Pity Party Hardy

Here it is the last week in May, and I have been deeply entrenched in socially-distanced self pity. I am not proud of this, so I thought I would share it with those of you who read my blog. My life continues to be a strand of contradictions strung around my neck for all to see.

Monday was the first Memorial Day since Phil entered the land of those who are memorialized on Memorial Day. I went to the cemetery on Sunday, to beat the Monday crowds. I took flowers for Phil, and for my many relatives who also rest at Sunset Memorial Park. Unlike when I was confused by the lack of Memorial Day memorializers when I, always the rebel, celebrated Memorial Day on Labor Day back in September, there were flags at each Veteran’s grave, and masked people scattered through the park carrying flowers. I tried to talk to Phil, my Mom and Dad, and the many others, but couldn’t come up with much to say. My standard greeting became, “You are remembered.” It’s weak, but it’s all I had.

I did point out to Phil, that the roses near his spot in the park were blooming. Since our 43rd wedding anniversary was coming up, I also told him “Happy Anniversary.” Again, it was weak, but it was all I had. I came home and cried. I don’t even know why. Maybe it was the timing. Maybe it was the perfect setting for a party of the self-pity variety: socially distanced.

I celebrated our anniversary by ordering a curb-side to-go steak dinner. I probably should have left it on the curb. The steak was so tough that I choked on it. I tried to wash it down with my anniversary-celebrating Margarita, but the Margarita made a quick reappearance via my nose. Before cleaning up the Margarita mess, I laughed and laughed. It was the perfect tribute to Phil and my marriage: lots of tough times and lots of laughter. So, I’m going to choose to remember times of laughter; times with friends and family; the good times. I’m going to choose to forget the Margarita coming out of my nose (it was not comfortable). Please join me in sending wishes for love and joy to your friends and family, because LIFE is good.

Roses are blooming all around Phil’s resting place.

It’s Hard to be Cool in a Pandemic

Frankly, I’ve never been cool. Not being cool has it’s advantages. I drive a 2001 Toyota Camry. Homeless people don’t even approach me at intersections to ask for money. When I was an early adolescent, my Mother bought me a book on how to be popular. She would have been well within her rights to have asked for her money back. I’m from New Mexico. It’s hot here much of the year. It may be that my lack of coolness is environmental. Of course that doesn’t explain why I was never “hot.”

As far as not being cool in a pandemic, there are the tragically serious things that move coolness to the back burner (that sounds like an oxymoron) such as lack of adequate funds to pay expenses, isolation and loneliness, illness and the accompanying drain on dignity; and then there is the pandemic-produced coolness sieve that is my life. Last night I finished making my 100th mask. I’ve given most away, but I’ve kept a few so that I can do my part in limiting virus spread. None of my homemade masks are beautiful, but I do try to coordinate the color of the mask I wear with whatever else I’m wearing. Today, I ran to the newly re-opened fabric store and forgot to take one of the masks that I’ve made. I had to wear my emergency mask which is a pre-fab mask that you would typically wear when working in the yard or while completing a mildly-toxic home improvement task. It’s not cool to go to the FABRIC store while wearing a pre-fab yard-work mask.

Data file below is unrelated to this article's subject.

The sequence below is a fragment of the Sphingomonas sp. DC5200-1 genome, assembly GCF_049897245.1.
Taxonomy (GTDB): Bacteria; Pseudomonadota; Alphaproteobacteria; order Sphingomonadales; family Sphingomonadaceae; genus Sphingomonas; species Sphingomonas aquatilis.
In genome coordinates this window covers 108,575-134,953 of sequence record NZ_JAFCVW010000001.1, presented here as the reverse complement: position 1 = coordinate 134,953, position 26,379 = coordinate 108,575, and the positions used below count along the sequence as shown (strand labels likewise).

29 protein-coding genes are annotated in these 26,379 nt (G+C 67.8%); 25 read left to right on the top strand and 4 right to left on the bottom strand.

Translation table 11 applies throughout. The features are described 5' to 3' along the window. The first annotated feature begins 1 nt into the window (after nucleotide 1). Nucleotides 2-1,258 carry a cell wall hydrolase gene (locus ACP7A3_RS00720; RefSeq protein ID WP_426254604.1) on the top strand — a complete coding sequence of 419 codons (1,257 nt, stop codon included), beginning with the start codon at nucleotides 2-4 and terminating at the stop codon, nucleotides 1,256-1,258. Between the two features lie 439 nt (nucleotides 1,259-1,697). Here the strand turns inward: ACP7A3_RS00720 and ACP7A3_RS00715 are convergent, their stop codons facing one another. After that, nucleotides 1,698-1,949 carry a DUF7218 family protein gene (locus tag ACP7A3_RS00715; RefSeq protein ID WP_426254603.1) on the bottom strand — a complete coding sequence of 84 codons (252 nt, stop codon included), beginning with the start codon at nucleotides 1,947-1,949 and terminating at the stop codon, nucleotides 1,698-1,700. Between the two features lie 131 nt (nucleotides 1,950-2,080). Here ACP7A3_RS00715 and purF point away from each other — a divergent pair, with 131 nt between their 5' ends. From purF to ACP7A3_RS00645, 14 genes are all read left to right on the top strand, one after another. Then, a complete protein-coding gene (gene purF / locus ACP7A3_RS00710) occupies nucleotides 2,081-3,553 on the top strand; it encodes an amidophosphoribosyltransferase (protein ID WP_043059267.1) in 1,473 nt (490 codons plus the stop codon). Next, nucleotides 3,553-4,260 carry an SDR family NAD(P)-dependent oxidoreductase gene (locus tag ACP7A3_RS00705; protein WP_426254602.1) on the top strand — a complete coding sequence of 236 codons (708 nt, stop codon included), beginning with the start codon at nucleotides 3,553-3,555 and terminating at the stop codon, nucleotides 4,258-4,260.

My homemade masks are fairly thick (the better to protect Little Red Riding Mask), so it’s difficult to hear me when I speak through them. While wearing my homemade masks I’m frequently asked embarrassing personal questions to which I must shout out the very not-cool answers. Happily, I am wearing a mask while shouting, because a couple of nights ago I heard on the news that virus-carrying particles travel further when a virus-infected person shouts. I don’t have the virus, but if I did, I would not want to spew virus-carrying particles because I had to shout in order to have my embarrassing personal information heard. I am also happy that I’m not readily recognizable, due to the mask covering two-thirds of my face, as I shout out embarrassing personal information.

I shop for a friend when I do my weekly shopping. When I pick up toilet paper for her and for myself, it looks like I’m a hoarder. I want to publicly state, here and now, HOARDING IS NOT COOL, so even when I’m not being not cool, I appear to be not cool, which I am, so I guess it’s okay.

I do not wear a mask while I’m driving. While driving, everyone can see just who the not cool person is who is driving the 2001 Toyota Camry.

Which of these masks is the least not cool?

Last Night Was Like a Fantasy Come True

Last night, I went to bed, read a few pages in my eBook, closed my eyes and went to sleep. I did not wake up once; neither to pee, nor to wonder why I awoke at 2 a.m. rather than 6 a.m. and then tossed and turned before again falling asleep at 5:55 a.m.. It was AMAZINGLY fantastic. Yes, like so many things in my life, my fantasies are not what they used to be.

As a child, I fantasized about eating penny candy and never again being required to pull weeds in the front yard. As a young adolescent, I fantasized about being popular and about David Cassidy (I think large breasts may have been in the story line too – on me, not on David Cassidy). As an older adolescent… we probably should not go there. My imagination was particularly active and without boundaries at that time in my life. As I neared retirement age, I fantasized about retiring. My fantasies vacillated between the “take this job and shove it” variety and the abundant fanfare and weeping accompanied by multiple declarations of “we’ll never get by without you” variety.

Facility Director, direct supervisor and me at November 2018 Retirement Celebration. They look pretty happy to see me go. (Photo courtesy of good friend Ronnie Shelby.)